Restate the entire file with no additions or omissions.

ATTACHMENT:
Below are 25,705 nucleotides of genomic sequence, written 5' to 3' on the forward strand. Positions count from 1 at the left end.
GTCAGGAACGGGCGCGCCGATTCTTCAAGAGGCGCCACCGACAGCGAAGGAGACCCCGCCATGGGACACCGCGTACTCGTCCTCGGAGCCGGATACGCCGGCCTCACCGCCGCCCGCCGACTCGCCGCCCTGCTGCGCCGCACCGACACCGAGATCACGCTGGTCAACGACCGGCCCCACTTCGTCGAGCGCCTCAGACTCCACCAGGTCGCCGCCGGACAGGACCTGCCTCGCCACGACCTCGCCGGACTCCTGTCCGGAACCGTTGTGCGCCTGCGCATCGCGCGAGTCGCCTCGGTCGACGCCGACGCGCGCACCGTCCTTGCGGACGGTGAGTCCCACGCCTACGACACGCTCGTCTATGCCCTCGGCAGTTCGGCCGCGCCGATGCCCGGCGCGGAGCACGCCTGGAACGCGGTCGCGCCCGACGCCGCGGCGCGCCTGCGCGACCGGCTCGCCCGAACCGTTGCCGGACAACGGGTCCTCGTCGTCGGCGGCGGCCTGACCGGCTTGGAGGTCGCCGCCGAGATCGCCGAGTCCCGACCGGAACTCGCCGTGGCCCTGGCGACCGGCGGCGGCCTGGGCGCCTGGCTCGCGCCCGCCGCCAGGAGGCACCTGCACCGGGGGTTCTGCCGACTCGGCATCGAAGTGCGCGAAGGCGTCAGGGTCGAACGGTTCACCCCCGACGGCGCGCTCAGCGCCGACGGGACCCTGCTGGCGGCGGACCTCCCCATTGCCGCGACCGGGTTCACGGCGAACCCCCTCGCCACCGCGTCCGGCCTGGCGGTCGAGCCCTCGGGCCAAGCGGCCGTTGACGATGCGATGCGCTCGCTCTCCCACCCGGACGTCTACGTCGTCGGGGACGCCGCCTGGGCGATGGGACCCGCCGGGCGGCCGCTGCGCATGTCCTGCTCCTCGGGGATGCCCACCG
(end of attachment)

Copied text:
Below are 25,705 nucleotides of genomic sequence, written 5' to 3' on the forward strand. Positions count from 1 at the left end.
GTCAGGAACGGGCGCGCCGATTCTTCAAGAGGCGCCACCGACAGCGAAGGAGACCCCGCCATGGGACACCGCGTACTCGTCCTCGGAGCCGGATACGCCGGCCTCACCGCCGCCCGCCGACTCGCCGCCCTGCTGCGCCGCACCGACACCGAGATCACGCTGGTCAACGACCGGCCCCACTTCGTCGAGCGCCTCAGACTCCACCAGGTCGCCGCCGGACAGGACCTGCCTCGCCACGACCTCGCCGGACTCCTGTCCGGAACCGTTGTGCGCCTGCGCATCGCGCGAGTCGCCTCGGTCGACGCCGACGCGCGCACCGTCCTTGCGGACGGTGAGTCCCACGCCTACGACACGCTCGTCTATGCCCTCGGCAGTTCGGCCGCGCCGATGCCCGGCGCGGAGCACGCCTGGAACGCGGTCGCGCCCGACGCCGCGGCGCGCCTGCGCGACCGGCTCGCCCGAACCGTTGCCGGACAACGGGTCCTCGTCGTCGGCGGCGGCCTGACCGGCTTGGAGGTCGCCGCCGAGATCGCCGAGTCCCGACCGGAACTCGCCGTGGCCCTGGCGACCGGCGGCGGCCTGGGCGCCTGGCTCGCGCCCGCCGCCAGGAGGCACCTGCACCGGGGGTTCTGCCGACTCGGCATCGAAGTGCGCGAAGGCGTCAGGGTCGAACGGTTCACCCCCGACGGCGCGCTCAGCGCCGACGGGACCCTGCTGGCGGCGGACCTCCCCATTGCCGCGACCGGGTTCACGGCGAACCCCCTCGCCACCGCGTCCGGCCTGGCGGTCGAGCCCTCGGGCCAAGCGGCCGTTGACGATGCGATGCGCTCGCTCTCCCACCCGGACGTCTACGTCGTCGGGGACGCCGCCTGGGCGATGGGACCCGCCGGGCGGCCGCTGCGCATGTCCTGCTCCTCGGGGATGCCCACCG